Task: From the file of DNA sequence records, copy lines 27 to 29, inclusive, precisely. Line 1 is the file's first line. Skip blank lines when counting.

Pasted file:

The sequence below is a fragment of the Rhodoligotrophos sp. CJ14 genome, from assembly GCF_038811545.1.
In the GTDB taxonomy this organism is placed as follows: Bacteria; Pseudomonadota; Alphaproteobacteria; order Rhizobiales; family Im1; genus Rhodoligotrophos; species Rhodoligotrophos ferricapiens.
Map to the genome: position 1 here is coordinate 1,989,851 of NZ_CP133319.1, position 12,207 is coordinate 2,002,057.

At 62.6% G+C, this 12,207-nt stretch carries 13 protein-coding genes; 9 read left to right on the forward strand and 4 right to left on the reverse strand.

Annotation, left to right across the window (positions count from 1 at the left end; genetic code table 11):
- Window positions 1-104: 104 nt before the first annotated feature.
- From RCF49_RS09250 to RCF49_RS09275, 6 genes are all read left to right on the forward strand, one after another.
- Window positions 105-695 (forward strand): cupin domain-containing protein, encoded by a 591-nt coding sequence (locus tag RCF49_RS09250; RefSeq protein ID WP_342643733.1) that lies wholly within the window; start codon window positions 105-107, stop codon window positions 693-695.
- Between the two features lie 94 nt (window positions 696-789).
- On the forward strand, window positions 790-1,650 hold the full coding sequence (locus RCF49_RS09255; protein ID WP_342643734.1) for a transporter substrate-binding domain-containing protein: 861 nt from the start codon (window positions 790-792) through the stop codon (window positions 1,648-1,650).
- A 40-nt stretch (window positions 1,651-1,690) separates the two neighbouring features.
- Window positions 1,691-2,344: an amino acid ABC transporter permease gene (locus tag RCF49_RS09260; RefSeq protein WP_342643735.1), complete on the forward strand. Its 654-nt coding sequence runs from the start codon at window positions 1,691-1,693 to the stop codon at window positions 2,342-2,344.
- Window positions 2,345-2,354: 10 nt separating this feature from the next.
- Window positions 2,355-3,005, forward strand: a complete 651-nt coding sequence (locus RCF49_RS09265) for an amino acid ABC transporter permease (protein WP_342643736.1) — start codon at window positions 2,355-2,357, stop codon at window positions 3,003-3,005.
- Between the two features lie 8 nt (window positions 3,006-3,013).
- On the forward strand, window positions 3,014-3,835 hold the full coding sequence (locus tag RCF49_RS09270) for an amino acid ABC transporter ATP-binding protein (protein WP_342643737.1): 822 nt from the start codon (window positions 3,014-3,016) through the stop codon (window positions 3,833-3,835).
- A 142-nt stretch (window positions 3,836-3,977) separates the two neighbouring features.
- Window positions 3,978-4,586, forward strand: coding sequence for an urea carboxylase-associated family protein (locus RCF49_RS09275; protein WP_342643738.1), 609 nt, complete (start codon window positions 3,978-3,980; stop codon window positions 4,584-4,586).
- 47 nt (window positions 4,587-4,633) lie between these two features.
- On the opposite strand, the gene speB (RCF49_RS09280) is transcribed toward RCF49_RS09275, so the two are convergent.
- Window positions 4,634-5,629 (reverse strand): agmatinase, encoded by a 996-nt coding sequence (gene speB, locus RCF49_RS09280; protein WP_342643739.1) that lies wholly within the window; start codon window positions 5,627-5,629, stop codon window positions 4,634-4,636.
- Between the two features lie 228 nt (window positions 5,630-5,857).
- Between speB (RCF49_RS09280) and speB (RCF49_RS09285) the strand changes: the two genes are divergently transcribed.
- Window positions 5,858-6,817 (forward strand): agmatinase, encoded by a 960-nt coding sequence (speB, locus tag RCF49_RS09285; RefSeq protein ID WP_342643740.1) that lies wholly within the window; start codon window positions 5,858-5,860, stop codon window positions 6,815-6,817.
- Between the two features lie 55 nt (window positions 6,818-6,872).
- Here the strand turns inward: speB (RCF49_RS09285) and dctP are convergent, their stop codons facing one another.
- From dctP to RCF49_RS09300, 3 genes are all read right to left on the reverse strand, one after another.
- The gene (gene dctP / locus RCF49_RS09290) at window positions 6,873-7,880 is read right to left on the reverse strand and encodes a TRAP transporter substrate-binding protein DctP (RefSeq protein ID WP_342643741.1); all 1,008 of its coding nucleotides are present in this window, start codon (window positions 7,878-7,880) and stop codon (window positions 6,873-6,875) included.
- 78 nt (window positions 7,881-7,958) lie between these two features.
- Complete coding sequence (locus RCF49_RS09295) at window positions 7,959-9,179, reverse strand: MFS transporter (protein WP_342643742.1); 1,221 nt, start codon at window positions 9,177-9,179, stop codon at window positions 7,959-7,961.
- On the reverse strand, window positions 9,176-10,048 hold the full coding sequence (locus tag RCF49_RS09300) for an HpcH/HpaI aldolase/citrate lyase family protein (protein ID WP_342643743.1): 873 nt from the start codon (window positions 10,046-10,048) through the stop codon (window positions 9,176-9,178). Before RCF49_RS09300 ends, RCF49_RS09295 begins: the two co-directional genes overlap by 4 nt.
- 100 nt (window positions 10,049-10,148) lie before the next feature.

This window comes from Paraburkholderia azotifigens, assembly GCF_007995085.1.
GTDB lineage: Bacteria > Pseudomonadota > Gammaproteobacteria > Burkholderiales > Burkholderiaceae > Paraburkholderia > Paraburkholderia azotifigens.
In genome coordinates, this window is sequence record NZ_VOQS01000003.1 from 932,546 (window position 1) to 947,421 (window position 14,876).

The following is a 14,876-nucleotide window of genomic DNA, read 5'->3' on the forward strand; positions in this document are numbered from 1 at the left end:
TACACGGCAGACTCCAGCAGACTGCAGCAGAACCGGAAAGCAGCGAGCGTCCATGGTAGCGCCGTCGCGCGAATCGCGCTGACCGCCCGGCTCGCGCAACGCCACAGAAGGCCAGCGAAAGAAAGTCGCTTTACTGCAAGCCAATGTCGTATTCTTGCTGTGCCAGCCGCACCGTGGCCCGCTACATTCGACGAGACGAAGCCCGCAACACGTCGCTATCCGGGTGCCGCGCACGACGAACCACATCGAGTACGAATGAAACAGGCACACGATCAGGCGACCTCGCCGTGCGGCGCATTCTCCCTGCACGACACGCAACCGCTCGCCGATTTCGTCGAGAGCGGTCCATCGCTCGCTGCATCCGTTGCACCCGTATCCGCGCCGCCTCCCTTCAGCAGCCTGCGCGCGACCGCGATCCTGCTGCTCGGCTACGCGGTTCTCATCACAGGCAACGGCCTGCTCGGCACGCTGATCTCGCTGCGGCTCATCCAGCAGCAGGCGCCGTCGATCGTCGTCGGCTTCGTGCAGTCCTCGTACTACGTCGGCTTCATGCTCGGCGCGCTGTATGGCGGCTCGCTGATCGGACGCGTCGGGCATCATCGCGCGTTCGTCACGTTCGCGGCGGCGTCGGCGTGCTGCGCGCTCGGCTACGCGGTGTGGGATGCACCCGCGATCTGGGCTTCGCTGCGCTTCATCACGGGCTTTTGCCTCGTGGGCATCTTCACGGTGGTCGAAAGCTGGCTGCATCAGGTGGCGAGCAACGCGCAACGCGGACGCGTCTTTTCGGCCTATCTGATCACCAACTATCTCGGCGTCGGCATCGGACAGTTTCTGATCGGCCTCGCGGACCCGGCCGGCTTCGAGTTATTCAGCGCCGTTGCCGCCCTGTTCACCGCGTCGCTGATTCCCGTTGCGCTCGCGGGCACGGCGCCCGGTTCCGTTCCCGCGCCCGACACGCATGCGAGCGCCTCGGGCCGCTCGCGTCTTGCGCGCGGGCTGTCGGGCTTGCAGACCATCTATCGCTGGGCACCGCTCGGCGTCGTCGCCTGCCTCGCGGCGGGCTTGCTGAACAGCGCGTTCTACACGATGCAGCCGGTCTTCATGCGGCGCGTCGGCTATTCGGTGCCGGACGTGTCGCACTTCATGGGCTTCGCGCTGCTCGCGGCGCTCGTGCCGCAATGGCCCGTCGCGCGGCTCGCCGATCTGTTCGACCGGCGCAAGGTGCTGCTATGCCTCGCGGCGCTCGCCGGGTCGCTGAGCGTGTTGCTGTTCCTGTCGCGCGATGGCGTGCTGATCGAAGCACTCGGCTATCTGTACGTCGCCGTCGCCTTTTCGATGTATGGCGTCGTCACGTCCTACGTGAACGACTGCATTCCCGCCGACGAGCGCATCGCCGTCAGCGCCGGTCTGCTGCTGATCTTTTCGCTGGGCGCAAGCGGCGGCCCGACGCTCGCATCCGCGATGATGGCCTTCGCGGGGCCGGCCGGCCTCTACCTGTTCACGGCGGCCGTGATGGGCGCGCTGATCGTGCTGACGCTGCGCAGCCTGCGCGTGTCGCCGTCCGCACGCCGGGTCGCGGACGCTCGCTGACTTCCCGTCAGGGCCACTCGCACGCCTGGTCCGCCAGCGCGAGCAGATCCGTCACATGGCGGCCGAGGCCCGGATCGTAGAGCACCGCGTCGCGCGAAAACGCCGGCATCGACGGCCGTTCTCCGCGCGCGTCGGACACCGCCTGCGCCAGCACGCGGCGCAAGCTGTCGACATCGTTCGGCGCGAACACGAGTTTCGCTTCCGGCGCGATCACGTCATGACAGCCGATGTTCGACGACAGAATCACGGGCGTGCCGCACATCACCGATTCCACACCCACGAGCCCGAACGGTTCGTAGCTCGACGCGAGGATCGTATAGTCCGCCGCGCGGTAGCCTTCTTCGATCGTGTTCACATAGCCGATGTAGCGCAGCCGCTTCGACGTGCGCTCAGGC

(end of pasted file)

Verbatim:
- From dctP to RCF49_RS09300, 3 genes are all read right to left on the reverse strand, one after another.
- The gene (gene dctP / locus RCF49_RS09290) at window positions 6,873-7,880 is read right to left on the reverse strand and encodes a TRAP transporter substrate-binding protein DctP (RefSeq protein ID WP_342643741.1); all 1,008 of its coding nucleotides are present in this window, start codon (window positions 7,878-7,880) and stop codon (window positions 6,873-6,875) included.
- 78 nt (window positions 7,881-7,958) lie between these two features.